Politicizing Punishment Over Treatment

In September 2023, I took the opportunity to lead a program for Montgomery County Criminal Division Judges, defense attorneys and prosecutors on the Pennsylvania Department of Corrections’ (DOC) new programs. These programs are designed to educate, support, treat and help eligible convicts who are incarcerated in state prisons. Jim Stover, a member of the DOC who runs the Boot Camp, State Drug Treatment Program and State Short Term Parole, spoke to the group about the programs’ successes. He particularly emphasized the participants’ significantly lower rates of recidivism following their successful completion of the programs.


Notably, despite extending an invite to attorneys from the local District Attorney’s Office, the program was solely attended by Judges, public defenders, and the private criminal defense bar. The District Attorney’s Office has a very political agenda, caring deeply about prosecution and punishment. From my experience, many there are not generally interested in agreeing to alternative treatment programs, especially for convicted felons serving state prison sentences. Their lack of interest in these programs is particularly unfortunate, as when the District Attorney’s Office objects on the record for a client to be considered for an alternative treatment program, the client will not be considered.


I recently experienced one prosecutor’s aversion to treatment programs firsthand when an eligible client was denied consideration for the Boot Camp Program. This client had served over 3 years of his 4.5 to 9-year sentence and with the approval of the District Attorney’s Office, he could be considered to complete the last part of his minimum sentence in the Boot Camp Program. This program is an intensive six-month military-like program that teaches responsibility, discipline, accountability, and various other important life skills. An integral part of the program is the support that the participants receive when they are released on parole. The program has a very high rate of success, with its participants having significantly lower rates of recidivism compared to those who remain in a prison, behind bars until they are eligible for parole.


This particular client was jailed because he had a gun in his car which was discovered during a traffic stop. He successfully completed all required programs in the state prison where he was housed. His security level was very low, meaning he had no misconducts and followed the rules and requirements that were placed upon him by the prison. Given his exceptional cooperation, my client was an ideal candidate for Boot Camp after serving most of his sentence behind bars in a high security prison. However, the prosecutor refused to agree. Therefore, he was denied consideration for the program and remains in prison until he reaches his minimum sentence and is eligible for parole in the summer of 2024.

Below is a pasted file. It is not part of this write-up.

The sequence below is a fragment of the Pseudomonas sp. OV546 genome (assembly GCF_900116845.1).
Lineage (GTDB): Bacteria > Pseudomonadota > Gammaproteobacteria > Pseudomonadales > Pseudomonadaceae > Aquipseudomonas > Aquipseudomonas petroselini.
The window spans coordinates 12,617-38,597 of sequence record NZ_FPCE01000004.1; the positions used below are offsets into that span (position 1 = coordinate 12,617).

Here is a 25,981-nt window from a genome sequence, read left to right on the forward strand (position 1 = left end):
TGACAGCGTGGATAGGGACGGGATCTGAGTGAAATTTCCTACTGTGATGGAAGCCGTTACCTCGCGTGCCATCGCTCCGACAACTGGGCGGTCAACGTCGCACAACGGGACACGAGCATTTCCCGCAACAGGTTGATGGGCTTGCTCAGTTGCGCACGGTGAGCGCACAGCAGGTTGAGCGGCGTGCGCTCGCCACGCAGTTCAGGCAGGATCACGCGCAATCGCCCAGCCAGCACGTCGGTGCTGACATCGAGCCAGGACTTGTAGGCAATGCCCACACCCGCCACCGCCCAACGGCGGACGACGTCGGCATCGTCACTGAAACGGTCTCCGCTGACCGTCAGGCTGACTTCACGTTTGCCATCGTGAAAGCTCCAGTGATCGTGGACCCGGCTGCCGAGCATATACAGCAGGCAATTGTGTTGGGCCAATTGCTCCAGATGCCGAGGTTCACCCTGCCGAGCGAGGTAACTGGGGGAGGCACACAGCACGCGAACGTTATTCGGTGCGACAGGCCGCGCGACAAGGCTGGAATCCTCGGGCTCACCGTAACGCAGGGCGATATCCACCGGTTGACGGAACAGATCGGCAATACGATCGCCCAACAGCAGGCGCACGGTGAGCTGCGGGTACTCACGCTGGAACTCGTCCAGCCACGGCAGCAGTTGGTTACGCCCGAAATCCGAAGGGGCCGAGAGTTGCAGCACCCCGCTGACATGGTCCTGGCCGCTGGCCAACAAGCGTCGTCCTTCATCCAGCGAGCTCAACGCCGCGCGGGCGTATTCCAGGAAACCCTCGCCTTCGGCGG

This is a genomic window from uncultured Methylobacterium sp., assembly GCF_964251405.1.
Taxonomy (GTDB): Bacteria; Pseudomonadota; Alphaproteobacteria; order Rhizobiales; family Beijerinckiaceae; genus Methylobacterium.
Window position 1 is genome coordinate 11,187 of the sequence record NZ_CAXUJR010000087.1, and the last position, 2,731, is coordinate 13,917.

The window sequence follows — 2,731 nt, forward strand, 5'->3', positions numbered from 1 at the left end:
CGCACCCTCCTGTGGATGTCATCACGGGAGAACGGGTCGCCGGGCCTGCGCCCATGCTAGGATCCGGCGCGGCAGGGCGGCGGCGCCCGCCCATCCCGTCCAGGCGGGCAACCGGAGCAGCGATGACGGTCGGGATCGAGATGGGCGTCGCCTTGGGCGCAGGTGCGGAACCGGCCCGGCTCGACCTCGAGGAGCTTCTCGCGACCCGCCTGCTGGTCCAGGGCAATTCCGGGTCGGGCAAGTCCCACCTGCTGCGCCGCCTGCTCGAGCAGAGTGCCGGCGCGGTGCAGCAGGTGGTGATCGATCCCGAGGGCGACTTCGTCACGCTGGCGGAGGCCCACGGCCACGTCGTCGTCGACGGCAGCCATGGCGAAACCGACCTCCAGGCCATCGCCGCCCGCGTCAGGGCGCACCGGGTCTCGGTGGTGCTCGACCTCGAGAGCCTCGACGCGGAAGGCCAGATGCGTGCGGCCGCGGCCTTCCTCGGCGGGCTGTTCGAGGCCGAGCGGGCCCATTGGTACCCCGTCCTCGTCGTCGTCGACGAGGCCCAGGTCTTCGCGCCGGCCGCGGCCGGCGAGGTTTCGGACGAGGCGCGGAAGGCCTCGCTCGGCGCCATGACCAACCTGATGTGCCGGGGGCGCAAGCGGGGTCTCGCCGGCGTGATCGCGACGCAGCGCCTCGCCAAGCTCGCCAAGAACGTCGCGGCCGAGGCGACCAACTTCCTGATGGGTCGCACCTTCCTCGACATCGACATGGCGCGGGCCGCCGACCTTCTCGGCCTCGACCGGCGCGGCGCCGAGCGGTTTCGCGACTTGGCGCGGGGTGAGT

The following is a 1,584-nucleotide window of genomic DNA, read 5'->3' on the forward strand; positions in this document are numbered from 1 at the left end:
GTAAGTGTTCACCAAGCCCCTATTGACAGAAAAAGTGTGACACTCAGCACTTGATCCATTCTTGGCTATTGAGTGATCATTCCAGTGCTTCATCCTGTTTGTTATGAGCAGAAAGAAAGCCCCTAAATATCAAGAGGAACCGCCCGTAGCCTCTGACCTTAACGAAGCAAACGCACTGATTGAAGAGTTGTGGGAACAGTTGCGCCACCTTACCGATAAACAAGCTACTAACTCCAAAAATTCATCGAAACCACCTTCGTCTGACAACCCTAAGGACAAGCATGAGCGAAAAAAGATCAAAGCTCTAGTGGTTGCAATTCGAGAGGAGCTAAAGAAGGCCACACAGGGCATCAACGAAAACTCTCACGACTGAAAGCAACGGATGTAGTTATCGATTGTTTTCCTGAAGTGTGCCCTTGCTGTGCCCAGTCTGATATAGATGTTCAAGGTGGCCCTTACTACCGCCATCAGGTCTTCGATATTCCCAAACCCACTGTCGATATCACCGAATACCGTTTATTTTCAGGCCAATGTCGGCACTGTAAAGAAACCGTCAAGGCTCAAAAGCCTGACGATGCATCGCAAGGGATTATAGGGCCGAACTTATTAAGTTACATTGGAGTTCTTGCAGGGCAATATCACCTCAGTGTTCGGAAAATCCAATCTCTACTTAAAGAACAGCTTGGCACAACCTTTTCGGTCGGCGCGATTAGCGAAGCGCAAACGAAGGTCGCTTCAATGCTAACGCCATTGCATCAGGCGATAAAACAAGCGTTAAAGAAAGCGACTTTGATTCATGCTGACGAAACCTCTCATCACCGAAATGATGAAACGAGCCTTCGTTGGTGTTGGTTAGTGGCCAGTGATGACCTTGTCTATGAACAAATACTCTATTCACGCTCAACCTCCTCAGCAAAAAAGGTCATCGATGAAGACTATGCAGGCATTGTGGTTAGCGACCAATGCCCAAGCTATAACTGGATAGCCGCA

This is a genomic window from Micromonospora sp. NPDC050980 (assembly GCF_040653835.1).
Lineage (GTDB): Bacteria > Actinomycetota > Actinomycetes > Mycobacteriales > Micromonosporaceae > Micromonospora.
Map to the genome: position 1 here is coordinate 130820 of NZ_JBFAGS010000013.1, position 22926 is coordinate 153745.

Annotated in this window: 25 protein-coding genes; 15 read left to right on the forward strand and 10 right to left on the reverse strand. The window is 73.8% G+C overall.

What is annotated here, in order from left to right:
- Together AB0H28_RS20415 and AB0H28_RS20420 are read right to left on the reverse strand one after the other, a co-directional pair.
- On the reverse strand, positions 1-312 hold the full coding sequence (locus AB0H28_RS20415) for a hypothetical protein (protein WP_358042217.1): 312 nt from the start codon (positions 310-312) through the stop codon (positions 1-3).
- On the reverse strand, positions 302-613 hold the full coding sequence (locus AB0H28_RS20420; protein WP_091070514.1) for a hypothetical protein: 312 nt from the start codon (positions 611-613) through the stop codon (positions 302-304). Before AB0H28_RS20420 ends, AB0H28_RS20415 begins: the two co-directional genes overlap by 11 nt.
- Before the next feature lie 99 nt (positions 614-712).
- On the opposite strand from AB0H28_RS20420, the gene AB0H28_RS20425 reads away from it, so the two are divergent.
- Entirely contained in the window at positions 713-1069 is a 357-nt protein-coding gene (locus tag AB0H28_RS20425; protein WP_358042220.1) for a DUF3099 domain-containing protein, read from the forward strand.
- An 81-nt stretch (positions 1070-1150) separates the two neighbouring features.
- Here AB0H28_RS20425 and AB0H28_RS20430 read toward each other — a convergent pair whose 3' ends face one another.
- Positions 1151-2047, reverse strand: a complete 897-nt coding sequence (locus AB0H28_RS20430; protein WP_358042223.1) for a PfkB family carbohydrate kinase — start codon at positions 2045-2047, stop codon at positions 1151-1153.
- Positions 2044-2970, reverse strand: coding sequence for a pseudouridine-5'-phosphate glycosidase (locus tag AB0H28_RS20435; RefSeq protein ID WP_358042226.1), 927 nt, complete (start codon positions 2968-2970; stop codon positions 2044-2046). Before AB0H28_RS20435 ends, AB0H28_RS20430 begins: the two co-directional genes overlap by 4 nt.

Many of the supervisors in the Montgomery County District Attorney’s Office too often prioritize politics, prosecution and punishment over justice and doing the right thing, as their office’s reputation matters more to them than being part of positive reformation initiatives. After serving most of his sentence, my client had the opportunity to better himself, receive helpful support from state parole during his transition from Boot Camp to the community and to ultimately reduce his risk of future recidivism. All of these opportunities were denied because the District Attorney’s Office values the politics of keeping someone in jail for a case involving a gun as long as possible over treatment programs.


There is a great deal of negative talk in the media about progressive district attorneys who admirably seek justice and do the right thing for those in the criminal justice system. Many televised political commercials use manipulative rhetoric to convince us that putting people in prison is best for the community. While this is a justified result for our most violent individuals, in many instances, alternatives such as Boot Camp and drug treatment programs are excellent choices that, in the long run, will make the community safer than traditional incarceration, which does not provide any growth opportunities. If the District Attorney’s Office truly wants to keep the community safe, they should support these programs and agree to give eligible individuals a chance to better themselves.


I will continue to make efforts in the coming year to push back against the politically popular idea that imprisonment is the no-exception solution to reduce criminal activity and to keep our community safe. I hope that my and others’ voices will be heard by our legislators and other leaders in Pennsylvania and that an effort will be made to give as many people as possible the chance to better themselves and reduce their likelihood of future negative contact with the criminal justice system.

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